Boston Marathon Bombings One Year Later: 5 Inspiring Stories About Survivors

These people found strength and love in the ruins of last year's tragic day

Photo: Charles Krupa/AP

A year ago on Tuesday, three lives were tragically ended and hundreds more changed forever when two powerful bombs exploded seconds apart near the finish line of the Boston Marathon.

For the victims and their families, the 365 days since then have been full of pain and struggle – but also perseverance and even transcendence, as those injured in the blasts have found strength and love in the ruins of that day.

Below, we look back at some of the most heartwarming stories to emerge from the horrific events of April 15, 2013.

Jeff Bauman finds love and prepares for fatherhood.
It was one of the most searing images from the bombings: a photo of Bauman, both legs shredded by the blasts, being rushed away in a wheelchair. A year later, Bauman, who became a kind of folk hero in Boston, is engaged and expecting his first child with Erin Hurley – whom he had been cheering on at the marathon. “My mom loves it. My dad’s going crazy,” Bauman says. As for himself, “I just want to be a good dad.”

Rebekah Gregory and Pete DiMartino get married.
Gregory and DiMartino were both gravely injured in the bombing. But earlier this month, they found themselves standing together in Asheville, N.C., and exchanging wedding vows – the ultimate symbol of love’s triumph over tragedy. “Come next year, when we’re in the month of April, we’re not going to say, ‘This is the month we got blown up,’ ” the bride told PEOPLE. “We’ll say, ‘This is the month we got married.’ ”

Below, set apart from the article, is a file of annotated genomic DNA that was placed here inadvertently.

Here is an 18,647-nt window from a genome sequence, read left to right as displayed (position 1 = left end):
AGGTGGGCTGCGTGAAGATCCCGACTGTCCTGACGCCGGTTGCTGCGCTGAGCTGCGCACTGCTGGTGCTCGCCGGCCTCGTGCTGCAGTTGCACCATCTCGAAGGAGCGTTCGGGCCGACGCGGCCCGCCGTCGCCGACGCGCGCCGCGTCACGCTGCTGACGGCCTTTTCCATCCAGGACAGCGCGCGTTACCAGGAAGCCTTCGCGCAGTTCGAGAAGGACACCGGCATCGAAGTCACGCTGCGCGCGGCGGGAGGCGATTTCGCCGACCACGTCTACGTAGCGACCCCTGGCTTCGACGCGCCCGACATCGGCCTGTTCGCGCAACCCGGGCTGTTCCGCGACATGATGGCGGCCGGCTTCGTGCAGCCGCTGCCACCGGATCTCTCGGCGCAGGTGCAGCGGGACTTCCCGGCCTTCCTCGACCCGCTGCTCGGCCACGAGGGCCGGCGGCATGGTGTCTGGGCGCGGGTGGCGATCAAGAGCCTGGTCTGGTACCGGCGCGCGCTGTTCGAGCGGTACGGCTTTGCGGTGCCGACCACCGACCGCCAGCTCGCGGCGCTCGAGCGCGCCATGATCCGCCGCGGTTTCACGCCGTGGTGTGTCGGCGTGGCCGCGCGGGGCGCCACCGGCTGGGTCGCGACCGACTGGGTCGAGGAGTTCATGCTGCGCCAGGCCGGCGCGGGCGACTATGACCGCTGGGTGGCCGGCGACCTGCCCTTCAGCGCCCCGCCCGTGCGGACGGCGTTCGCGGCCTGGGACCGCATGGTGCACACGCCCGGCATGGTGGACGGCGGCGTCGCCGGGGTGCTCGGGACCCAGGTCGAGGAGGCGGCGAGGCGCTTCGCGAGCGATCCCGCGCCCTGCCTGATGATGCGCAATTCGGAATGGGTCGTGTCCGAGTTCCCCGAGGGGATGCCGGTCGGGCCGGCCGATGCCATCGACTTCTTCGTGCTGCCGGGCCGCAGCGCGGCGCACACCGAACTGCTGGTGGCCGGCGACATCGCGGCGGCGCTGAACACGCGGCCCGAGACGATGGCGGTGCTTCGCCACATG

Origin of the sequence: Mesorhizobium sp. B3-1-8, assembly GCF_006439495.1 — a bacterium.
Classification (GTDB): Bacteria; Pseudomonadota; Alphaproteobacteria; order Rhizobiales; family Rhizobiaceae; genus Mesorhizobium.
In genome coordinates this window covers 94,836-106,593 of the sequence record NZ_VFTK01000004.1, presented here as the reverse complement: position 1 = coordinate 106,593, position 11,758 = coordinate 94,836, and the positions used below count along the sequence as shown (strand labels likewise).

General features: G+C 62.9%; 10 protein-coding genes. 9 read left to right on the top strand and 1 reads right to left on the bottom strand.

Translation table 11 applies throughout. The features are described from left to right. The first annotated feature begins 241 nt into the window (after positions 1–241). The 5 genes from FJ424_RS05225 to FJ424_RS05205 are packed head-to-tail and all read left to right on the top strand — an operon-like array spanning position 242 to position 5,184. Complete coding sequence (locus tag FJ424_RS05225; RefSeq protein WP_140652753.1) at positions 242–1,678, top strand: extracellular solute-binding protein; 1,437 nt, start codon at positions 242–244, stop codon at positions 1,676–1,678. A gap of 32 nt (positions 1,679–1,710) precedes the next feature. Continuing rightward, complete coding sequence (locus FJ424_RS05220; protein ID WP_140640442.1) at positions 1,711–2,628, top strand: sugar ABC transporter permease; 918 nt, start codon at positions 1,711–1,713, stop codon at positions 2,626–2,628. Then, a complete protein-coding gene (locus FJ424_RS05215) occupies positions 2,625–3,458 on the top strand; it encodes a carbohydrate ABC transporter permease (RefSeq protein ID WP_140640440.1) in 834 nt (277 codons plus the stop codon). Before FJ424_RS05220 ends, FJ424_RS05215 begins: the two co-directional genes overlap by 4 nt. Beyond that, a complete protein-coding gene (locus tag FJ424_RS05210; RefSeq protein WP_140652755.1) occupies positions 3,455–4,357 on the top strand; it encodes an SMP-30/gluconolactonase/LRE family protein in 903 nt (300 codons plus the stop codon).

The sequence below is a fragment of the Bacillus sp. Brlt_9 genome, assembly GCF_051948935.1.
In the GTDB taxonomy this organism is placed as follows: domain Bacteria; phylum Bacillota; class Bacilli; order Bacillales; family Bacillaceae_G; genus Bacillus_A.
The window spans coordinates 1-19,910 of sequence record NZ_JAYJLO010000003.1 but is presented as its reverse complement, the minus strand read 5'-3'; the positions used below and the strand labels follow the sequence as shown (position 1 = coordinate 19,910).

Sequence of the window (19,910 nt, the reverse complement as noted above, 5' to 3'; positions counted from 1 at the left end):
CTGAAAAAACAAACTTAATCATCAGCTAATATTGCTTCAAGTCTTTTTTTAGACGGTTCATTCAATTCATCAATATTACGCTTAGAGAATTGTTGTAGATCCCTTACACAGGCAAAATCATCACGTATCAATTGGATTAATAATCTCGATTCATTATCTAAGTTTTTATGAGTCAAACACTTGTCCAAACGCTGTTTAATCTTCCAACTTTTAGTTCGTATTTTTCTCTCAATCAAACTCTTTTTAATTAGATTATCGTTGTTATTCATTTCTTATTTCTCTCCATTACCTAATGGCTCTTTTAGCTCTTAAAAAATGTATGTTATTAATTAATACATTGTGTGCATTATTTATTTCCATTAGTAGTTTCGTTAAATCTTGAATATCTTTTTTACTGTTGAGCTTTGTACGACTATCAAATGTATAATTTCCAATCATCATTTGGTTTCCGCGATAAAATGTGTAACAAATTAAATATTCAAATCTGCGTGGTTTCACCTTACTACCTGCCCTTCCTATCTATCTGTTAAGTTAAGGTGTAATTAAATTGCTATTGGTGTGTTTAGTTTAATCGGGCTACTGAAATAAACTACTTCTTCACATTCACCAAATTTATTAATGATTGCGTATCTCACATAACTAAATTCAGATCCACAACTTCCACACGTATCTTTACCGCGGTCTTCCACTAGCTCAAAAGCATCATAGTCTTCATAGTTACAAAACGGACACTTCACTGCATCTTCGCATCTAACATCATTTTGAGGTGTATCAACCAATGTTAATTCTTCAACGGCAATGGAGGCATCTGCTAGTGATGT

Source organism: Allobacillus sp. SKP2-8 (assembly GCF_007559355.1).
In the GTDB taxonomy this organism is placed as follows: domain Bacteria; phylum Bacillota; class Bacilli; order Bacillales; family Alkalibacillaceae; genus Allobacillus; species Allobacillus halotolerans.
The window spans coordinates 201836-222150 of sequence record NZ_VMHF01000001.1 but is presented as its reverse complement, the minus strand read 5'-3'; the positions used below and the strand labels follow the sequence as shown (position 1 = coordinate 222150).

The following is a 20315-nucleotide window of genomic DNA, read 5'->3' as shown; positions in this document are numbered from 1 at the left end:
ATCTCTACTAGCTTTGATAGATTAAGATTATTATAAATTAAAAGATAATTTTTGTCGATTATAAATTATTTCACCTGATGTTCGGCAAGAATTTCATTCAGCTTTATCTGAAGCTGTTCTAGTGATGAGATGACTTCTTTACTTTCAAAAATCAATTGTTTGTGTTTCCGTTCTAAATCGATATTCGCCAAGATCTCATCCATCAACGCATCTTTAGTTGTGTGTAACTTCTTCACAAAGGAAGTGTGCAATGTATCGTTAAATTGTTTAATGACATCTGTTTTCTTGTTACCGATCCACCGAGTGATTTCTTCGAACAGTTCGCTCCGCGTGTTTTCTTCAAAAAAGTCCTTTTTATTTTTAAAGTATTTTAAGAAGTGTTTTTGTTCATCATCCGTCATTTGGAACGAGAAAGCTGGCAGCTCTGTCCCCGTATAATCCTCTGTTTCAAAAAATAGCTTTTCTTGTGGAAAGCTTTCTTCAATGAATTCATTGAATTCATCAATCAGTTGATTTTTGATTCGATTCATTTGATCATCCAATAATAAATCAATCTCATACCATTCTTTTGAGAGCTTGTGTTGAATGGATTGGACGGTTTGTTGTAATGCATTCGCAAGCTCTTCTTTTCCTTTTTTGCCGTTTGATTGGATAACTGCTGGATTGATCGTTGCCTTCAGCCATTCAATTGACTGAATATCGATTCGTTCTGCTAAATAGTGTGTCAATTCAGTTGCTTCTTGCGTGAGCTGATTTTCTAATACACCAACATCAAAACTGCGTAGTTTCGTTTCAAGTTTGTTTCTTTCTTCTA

James Costello falls in love with his nurse.
It’s like something out of a storybook. Eight months after the tragedy in Boston, Costello got engaged to a nurse he met, Krista D’Agostino, while in treatment at Spaulding Rehabilitation Hospital. “After sharing a handful of conversations I realized not only how beautiful she was, but also what a kind heart she had,” said Costello, who suffered severe burns on his right arm and leg. “I somehow convinced her to attend a benefit with me, which turned into a few dates, which turned into a few inseparable months.”

Jane Richard continues her profound recovery.
After losing her brother Martin in one of the explosions, Jane Richard has struggled through a long period of recovery herself, though always with a smile. She underwent 12 surgeries and spent 39 days in the ICU. But in March, she reached a wonderful milestone – standing tall on a brand-new prosthetic leg. “Never self-conscious and always smiling, Jane has worn it to school several times, which speaks to the can-do spirit she has displayed over the last 11 months,” her family said.

Adrianne Haslet-Davis returns to the stage.
Haslet-Davis, a professional dancer, lost part of her left leg in the bombings. But after a lengthy rehabilitation, she was back on stage last month – her first time dancing in front of an audience since she was injured. “I’m thrilled to have danced again,” she said. “I was always determined to dance again, and I knew that I had to, that I would, and here I am.”

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